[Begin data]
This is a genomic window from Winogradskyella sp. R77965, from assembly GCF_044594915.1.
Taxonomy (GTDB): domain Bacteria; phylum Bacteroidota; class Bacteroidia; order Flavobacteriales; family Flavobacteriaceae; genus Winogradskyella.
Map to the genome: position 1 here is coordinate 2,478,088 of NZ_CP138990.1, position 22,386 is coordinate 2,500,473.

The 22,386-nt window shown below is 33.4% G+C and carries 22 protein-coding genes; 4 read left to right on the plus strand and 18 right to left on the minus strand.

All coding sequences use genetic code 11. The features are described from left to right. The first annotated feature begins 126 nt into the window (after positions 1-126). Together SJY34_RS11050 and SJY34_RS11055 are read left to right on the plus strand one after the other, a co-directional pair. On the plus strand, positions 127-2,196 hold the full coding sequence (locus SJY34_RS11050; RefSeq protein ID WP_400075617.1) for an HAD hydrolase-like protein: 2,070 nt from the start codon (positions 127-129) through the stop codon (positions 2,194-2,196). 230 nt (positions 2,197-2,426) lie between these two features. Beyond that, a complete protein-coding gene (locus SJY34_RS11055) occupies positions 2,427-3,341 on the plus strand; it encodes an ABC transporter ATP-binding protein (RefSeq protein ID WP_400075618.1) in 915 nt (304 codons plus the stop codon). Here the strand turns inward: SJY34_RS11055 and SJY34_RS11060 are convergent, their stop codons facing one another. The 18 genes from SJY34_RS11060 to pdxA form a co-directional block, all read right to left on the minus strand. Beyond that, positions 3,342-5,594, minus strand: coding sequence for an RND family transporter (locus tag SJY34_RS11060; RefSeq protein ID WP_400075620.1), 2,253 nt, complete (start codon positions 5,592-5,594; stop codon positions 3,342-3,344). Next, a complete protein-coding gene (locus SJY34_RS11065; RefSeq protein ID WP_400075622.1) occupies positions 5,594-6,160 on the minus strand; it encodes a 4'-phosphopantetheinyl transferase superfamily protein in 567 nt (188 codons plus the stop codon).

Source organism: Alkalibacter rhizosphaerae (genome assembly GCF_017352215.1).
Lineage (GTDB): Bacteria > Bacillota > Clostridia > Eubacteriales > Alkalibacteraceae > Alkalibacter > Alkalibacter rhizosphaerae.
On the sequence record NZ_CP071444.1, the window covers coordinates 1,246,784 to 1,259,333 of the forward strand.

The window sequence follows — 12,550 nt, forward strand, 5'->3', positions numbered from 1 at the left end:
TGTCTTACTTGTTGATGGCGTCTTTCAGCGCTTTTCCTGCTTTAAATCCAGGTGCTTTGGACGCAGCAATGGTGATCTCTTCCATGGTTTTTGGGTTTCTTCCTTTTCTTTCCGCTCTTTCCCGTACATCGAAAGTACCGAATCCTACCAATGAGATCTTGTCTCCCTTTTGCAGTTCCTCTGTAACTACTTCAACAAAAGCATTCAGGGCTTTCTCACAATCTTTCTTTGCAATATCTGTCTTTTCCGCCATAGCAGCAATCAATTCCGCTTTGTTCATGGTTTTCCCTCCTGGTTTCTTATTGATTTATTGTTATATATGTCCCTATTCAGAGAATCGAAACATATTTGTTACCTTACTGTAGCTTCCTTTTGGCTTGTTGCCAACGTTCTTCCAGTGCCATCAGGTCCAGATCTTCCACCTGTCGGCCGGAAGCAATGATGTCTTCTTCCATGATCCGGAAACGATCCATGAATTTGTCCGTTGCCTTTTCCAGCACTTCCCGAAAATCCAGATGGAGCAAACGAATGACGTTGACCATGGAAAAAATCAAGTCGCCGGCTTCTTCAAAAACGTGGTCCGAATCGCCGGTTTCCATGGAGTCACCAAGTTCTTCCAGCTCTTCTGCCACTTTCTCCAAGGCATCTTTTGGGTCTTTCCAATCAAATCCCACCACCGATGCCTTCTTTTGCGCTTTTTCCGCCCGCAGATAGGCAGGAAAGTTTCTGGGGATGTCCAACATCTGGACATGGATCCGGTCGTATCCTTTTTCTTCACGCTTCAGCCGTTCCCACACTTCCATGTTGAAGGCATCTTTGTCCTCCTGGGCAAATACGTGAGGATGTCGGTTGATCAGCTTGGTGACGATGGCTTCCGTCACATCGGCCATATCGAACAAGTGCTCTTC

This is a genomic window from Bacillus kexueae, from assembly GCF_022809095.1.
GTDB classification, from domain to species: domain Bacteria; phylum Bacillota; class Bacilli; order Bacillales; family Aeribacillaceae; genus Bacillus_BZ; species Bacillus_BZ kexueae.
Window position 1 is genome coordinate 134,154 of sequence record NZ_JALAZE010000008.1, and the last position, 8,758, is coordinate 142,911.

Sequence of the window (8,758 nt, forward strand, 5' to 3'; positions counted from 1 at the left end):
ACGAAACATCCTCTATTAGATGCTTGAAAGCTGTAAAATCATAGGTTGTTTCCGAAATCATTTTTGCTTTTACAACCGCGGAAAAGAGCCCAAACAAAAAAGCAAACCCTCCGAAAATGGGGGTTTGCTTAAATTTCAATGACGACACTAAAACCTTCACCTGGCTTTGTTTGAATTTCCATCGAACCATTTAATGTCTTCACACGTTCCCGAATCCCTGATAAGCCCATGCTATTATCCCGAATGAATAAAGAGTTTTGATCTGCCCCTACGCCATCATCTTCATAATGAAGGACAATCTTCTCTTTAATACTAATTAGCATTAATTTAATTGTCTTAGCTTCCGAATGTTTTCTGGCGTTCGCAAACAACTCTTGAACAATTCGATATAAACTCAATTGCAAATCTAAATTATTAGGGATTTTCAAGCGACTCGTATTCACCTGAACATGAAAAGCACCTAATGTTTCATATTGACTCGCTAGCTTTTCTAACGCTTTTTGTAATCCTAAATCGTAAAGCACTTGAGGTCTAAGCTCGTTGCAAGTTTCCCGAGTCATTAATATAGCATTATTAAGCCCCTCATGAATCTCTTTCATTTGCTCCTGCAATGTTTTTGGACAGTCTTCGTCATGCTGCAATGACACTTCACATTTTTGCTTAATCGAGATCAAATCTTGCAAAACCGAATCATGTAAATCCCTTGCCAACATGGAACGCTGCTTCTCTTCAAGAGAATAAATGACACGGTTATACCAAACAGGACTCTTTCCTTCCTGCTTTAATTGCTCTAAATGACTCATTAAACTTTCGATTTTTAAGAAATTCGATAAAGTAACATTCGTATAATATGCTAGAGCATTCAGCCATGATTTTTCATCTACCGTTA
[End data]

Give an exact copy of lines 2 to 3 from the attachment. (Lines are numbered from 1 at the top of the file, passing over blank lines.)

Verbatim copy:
Taxonomy (GTDB): domain Bacteria; phylum Bacteroidota; class Bacteroidia; order Flavobacteriales; family Flavobacteriaceae; genus Winogradskyella.
Map to the genome: position 1 here is coordinate 2,478,088 of NZ_CP138990.1, position 22,386 is coordinate 2,500,473.